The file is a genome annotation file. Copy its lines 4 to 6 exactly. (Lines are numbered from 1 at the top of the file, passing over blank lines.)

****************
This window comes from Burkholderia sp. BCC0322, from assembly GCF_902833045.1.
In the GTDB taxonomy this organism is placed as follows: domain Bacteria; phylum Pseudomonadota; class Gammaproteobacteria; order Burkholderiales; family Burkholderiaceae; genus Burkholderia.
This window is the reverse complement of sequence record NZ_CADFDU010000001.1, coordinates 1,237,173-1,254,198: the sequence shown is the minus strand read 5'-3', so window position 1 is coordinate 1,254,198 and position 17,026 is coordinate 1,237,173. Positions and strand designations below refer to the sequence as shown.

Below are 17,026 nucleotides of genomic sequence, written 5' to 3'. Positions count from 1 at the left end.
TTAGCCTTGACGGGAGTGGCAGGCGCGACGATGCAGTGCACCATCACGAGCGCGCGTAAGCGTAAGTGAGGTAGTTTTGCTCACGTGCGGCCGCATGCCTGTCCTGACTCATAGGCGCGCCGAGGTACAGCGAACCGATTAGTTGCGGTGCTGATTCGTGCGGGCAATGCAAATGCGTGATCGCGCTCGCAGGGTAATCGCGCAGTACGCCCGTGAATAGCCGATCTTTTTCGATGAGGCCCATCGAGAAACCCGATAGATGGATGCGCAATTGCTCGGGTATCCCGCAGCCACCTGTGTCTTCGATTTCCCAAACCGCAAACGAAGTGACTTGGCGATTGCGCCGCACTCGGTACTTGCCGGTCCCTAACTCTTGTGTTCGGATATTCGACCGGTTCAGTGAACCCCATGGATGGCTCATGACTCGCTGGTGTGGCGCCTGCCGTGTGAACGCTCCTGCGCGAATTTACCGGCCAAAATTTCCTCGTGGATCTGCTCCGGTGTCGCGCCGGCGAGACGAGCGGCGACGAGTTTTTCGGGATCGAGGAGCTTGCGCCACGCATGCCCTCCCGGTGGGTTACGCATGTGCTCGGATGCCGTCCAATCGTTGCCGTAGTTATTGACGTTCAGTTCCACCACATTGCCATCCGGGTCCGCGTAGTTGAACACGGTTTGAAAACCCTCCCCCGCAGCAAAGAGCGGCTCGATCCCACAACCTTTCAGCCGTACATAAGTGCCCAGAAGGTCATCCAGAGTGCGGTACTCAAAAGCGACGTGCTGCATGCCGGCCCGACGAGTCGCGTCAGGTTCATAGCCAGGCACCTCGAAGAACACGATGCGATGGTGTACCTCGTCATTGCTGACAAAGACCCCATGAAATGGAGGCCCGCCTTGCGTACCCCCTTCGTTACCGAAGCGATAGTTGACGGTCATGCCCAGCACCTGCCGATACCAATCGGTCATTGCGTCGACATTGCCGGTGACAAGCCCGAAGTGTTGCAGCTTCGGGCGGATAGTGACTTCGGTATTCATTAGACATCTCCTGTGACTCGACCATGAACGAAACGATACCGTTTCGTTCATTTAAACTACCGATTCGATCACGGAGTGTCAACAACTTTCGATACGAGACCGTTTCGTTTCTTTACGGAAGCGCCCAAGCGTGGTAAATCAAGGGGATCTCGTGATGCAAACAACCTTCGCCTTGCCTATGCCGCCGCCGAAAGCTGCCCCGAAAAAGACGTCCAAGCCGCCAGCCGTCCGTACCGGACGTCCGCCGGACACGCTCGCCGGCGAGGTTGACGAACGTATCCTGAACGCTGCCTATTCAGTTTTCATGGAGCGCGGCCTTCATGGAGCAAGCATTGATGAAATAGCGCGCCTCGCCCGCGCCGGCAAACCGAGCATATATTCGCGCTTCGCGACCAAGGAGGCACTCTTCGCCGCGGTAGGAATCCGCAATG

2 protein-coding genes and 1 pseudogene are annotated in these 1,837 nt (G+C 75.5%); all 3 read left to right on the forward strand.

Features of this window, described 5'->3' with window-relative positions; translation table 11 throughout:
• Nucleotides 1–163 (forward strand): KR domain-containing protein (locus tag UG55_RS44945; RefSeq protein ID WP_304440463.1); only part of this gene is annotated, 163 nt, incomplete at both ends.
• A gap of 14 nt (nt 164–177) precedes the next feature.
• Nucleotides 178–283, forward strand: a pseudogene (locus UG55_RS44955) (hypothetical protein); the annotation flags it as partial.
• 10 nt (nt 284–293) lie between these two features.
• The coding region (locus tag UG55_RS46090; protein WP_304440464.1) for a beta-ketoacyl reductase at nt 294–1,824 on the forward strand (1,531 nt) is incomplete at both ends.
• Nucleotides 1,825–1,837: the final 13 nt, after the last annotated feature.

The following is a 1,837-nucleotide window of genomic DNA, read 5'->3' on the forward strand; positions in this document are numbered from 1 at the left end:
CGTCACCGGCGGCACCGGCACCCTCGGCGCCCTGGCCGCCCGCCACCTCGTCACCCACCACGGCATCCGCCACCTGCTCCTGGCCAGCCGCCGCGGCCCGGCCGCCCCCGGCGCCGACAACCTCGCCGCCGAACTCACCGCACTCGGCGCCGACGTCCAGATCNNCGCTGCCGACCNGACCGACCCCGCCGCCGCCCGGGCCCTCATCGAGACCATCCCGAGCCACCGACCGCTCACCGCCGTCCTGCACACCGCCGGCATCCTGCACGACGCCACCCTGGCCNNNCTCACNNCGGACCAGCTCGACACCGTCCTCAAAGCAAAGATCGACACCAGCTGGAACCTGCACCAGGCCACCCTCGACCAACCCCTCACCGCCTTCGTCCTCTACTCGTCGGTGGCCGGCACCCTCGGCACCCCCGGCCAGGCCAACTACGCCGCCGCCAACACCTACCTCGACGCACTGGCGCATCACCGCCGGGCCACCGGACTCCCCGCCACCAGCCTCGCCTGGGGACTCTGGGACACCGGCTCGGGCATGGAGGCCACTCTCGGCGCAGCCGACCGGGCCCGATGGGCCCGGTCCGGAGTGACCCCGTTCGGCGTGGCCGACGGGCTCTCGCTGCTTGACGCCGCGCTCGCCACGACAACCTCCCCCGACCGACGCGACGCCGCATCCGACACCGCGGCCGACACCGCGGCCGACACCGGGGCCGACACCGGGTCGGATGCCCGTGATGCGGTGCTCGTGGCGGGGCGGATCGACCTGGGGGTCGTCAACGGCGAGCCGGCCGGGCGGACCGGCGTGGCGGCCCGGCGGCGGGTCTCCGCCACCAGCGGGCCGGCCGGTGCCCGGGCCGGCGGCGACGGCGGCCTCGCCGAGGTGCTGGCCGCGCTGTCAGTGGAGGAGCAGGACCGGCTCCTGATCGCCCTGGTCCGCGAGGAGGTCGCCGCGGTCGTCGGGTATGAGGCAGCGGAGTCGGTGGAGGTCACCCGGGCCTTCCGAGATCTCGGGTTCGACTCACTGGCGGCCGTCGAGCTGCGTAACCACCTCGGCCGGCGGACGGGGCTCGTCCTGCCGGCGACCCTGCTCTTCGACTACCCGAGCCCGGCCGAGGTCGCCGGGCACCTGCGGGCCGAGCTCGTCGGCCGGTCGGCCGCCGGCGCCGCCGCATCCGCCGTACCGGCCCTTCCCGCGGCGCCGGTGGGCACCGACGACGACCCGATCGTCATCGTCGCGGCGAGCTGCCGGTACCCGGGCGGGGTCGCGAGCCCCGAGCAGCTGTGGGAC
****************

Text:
Below are 17,026 nucleotides of genomic sequence, written 5' to 3'. Positions count from 1 at the left end.
TTAGCCTTGACGGGAGTGGCAGGCGCGACGATGCAGTGCACCATCACGAGCGCGCGTAAGCGTAAGTGAGGTAGTTTTGCTCACGTGCGGCCGCATGCCTGTCCTGACTCATAGGCGCGCCGAGGTACAGCGAACCGATTAGTTGCGGTGCTGATTCGTGCGGGCAATGCAAATGCGTGATCGCGCTCGCAGGGTAATCGCGCAGTACGCCCGTGAATAGCCGATCTTTTTCGATGAGGCCCATCGAGAAACCCGATAGATGGATGCGCAATTGCTCGGGTATCCCGCAGCCACCTGTGTCTTCGATTTCCCAAACCGCAAACGAAGTGACTTGGCGATTGCGCCGCACTCGGTACTTGCCGGTCCCTAACTCTTGTGTTCGGATATTCGACCGGTTCAGTGAACCCCATGGATGGCTCATGACTCGCTGGTGTGGCGCCTGCCGTGTGAACGCTCCTGCGCGAATTTACCGGCCAAAATTTCCTCGTGGATCTGCTCCGGTGTCGCGCCGGCGAGACGAGCGGCGACGAGTTTTTCGGGATCGAGGAGCTTGCGCCACGCATGCCCTCCCGGTGGGTTACGCATGTGCTCGGATGCCGTCCAATCGTTGCCGTAGTTATTGACGTTCAGTTCCACCACATTGCCATCCGGGTCCGCGTAGTTGAACACGGTTTGAAAACCCTCCCCCGCAGCAAAGAGCGGCTCGATCCCACAACCTTTCAGCCGTACATAAGTGCCCAGAAGGTCATCCAGAGTGCGGTACTCAAAAGCGACGTGCTGCATGCCGGCCCGACGAGTCGCGTCAGGTTCATAGCCAGGCACCTCGAAGAACACGATGCGATGGTGTACCTCGTCATTGCTGACAAAGACCCCATGAAATGGAGGCCCGCCTTGCGTACCCCCTTCGTTACCGAAGCGATAGTTGACGGTCATGCCCAGCACCTGCCGATACCAATCGGTCATTGCGTCGACATTGCCGGTGACAAGCCCGAAGTGTTGCAGCTTCGGGCGGATAGTGACTTCGGTATTCATTAGACATCTCCTGTGACTCGACCATGAACGAAACGATACCGTTTCGTTCATTTAAACTACCGATTCGATCACGGAGTGTCAACAACTTTCGATACGAGACCGTTTCGTTTCTTTACGGAAGCGCCCAAGCGTGGTAAATCAAGGGGATCTCGTGATGCAAACAACCTTCGCCTTGCCTATGCCGCCGCCGAAAGCTGCCCCGAAAAAGACGTCCAAGCCGCCAGCCGTCCGTACCGGACGTCCGCCGGACACGCTCGCCGGCGAGGTTGACGAACGTATCCTGAACGCTGCCTATTCAGTTTTCATGGAGCGCGGCCTTCATGGAGCAAGCATTGATGAAATAGCGCGCCTCGCCCGCGCCGGCAAACCGAGCATATATTCGCGCTTCGCGACCAAGGAGGCACTCTTCGCCGCGGTAGGAATCCGCAATG

2 protein-coding genes and 1 pseudogene are annotated in these 1,837 nt (G+C 75.5%); all 3 read left to right on the forward strand.